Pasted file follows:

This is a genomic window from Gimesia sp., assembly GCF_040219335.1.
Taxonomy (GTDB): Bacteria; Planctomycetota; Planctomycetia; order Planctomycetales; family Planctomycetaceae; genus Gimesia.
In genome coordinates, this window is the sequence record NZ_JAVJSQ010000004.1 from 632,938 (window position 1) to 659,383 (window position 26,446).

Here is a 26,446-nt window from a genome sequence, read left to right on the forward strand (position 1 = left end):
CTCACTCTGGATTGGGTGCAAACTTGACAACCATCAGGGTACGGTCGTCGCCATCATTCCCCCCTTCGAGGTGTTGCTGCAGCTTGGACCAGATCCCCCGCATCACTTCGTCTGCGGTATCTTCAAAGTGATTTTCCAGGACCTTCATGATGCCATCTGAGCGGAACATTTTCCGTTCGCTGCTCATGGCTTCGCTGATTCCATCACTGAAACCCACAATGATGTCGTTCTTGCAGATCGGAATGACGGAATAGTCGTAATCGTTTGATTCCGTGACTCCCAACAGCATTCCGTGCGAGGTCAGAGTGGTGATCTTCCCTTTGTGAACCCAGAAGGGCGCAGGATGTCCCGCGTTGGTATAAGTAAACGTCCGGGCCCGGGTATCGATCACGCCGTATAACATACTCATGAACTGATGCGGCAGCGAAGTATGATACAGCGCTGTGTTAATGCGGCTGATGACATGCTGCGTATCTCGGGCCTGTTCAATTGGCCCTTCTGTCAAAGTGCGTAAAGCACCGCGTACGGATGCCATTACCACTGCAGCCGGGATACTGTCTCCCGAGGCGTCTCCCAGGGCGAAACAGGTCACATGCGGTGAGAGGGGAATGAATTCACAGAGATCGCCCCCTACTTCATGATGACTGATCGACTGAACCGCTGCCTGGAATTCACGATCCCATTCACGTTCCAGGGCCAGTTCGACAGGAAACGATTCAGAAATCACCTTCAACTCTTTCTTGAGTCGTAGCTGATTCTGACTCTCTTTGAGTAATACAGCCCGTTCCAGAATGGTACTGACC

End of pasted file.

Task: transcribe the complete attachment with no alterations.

This is a genomic window from Gimesia sp., assembly GCF_040219335.1.
Taxonomy (GTDB): Bacteria; Planctomycetota; Planctomycetia; order Planctomycetales; family Planctomycetaceae; genus Gimesia.
In genome coordinates, this window is the sequence record NZ_JAVJSQ010000004.1 from 632,938 (window position 1) to 659,383 (window position 26,446).

Here is a 26,446-nt window from a genome sequence, read left to right on the forward strand (position 1 = left end):
CTCACTCTGGATTGGGTGCAAACTTGACAACCATCAGGGTACGGTCGTCGCCATCATTCCCCCCTTCGAGGTGTTGCTGCAGCTTGGACCAGATCCCCCGCATCACTTCGTCTGCGGTATCTTCAAAGTGATTTTCCAGGACCTTCATGATGCCATCTGAGCGGAACATTTTCCGTTCGCTGCTCATGGCTTCGCTGATTCCATCACTGAAACCCACAATGATGTCGTTCTTGCAGATCGGAATGACGGAATAGTCGTAATCGTTTGATTCCGTGACTCCCAACAGCATTCCGTGCGAGGTCAGAGTGGTGATCTTCCCTTTGTGAACCCAGAAGGGCGCAGGATGTCCCGCGTTGGTATAAGTAAACGTCCGGGCCCGGGTATCGATCACGCCGTATAACATACTCATGAACTGATGCGGCAGCGAAGTATGATACAGCGCTGTGTTAATGCGGCTGATGACATGCTGCGTATCTCGGGCCTGTTCAATTGGCCCTTCTGTCAAAGTGCGTAAAGCACCGCGTACGGATGCCATTACCACTGCAGCCGGGATACTGTCTCCCGAGGCGTCTCCCAGGGCGAAACAGGTCACATGCGGTGAGAGGGGAATGAATTCACAGAGATCGCCCCCTACTTCATGATGACTGATCGACTGAACCGCTGCCTGGAATTCACGATCCCATTCACGTTCCAGGGCCAGTTCGACAGGAAACGATTCAGAAATCACCTTCAACTCTTTCTTGAGTCGTAGCTGATTCTGACTCTCTTTGAGTAATACAGCCCGTTCCAGAATGGTACTGACC